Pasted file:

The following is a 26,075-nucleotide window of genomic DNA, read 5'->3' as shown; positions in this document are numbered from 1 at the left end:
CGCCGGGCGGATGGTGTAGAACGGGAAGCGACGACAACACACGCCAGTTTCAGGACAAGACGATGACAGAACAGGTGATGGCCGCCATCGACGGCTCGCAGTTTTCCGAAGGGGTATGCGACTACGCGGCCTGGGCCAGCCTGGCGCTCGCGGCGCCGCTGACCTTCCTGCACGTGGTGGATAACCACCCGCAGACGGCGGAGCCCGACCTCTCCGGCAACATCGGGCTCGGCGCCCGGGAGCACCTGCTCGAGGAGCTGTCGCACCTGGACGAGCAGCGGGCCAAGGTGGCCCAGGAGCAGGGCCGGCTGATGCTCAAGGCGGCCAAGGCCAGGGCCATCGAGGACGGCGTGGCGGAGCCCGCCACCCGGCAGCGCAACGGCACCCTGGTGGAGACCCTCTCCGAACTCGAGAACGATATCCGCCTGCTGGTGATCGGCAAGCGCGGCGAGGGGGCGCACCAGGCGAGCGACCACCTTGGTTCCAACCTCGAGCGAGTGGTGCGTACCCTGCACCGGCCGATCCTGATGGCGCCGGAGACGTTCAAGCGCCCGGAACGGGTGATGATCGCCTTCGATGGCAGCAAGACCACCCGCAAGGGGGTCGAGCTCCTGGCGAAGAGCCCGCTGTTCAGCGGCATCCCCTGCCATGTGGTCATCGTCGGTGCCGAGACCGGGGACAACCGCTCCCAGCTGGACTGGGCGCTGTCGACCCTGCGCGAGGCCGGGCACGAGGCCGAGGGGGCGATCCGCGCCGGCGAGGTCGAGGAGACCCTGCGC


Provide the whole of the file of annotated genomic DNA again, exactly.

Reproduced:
The following is a 26,075-nucleotide window of genomic DNA, read 5'->3' as shown; positions in this document are numbered from 1 at the left end:
CGCCGGGCGGATGGTGTAGAACGGGAAGCGACGACAACACACGCCAGTTTCAGGACAAGACGATGACAGAACAGGTGATGGCCGCCATCGACGGCTCGCAGTTTTCCGAAGGGGTATGCGACTACGCGGCCTGGGCCAGCCTGGCGCTCGCGGCGCCGCTGACCTTCCTGCACGTGGTGGATAACCACCCGCAGACGGCGGAGCCCGACCTCTCCGGCAACATCGGGCTCGGCGCCCGGGAGCACCTGCTCGAGGAGCTGTCGCACCTGGACGAGCAGCGGGCCAAGGTGGCCCAGGAGCAGGGCCGGCTGATGCTCAAGGCGGCCAAGGCCAGGGCCATCGAGGACGGCGTGGCGGAGCCCGCCACCCGGCAGCGCAACGGCACCCTGGTGGAGACCCTCTCCGAACTCGAGAACGATATCCGCCTGCTGGTGATCGGCAAGCGCGGCGAGGGGGCGCACCAGGCGAGCGACCACCTTGGTTCCAACCTCGAGCGAGTGGTGCGTACCCTGCACCGGCCGATCCTGATGGCGCCGGAGACGTTCAAGCGCCCGGAACGGGTGATGATCGCCTTCGATGGCAGCAAGACCACCCGCAAGGGGGTCGAGCTCCTGGCGAAGAGCCCGCTGTTCAGCGGCATCCCCTGCCATGTGGTCATCGTCGGTGCCGAGACCGGGGACAACCGCTCCCAGCTGGACTGGGCGCTGTCGACCCTGCGCGAGGCCGGGCACGAGGCCGAGGGGGCGATCCGCGCCGGCGAGGTCGAGGAGACCCTGCGC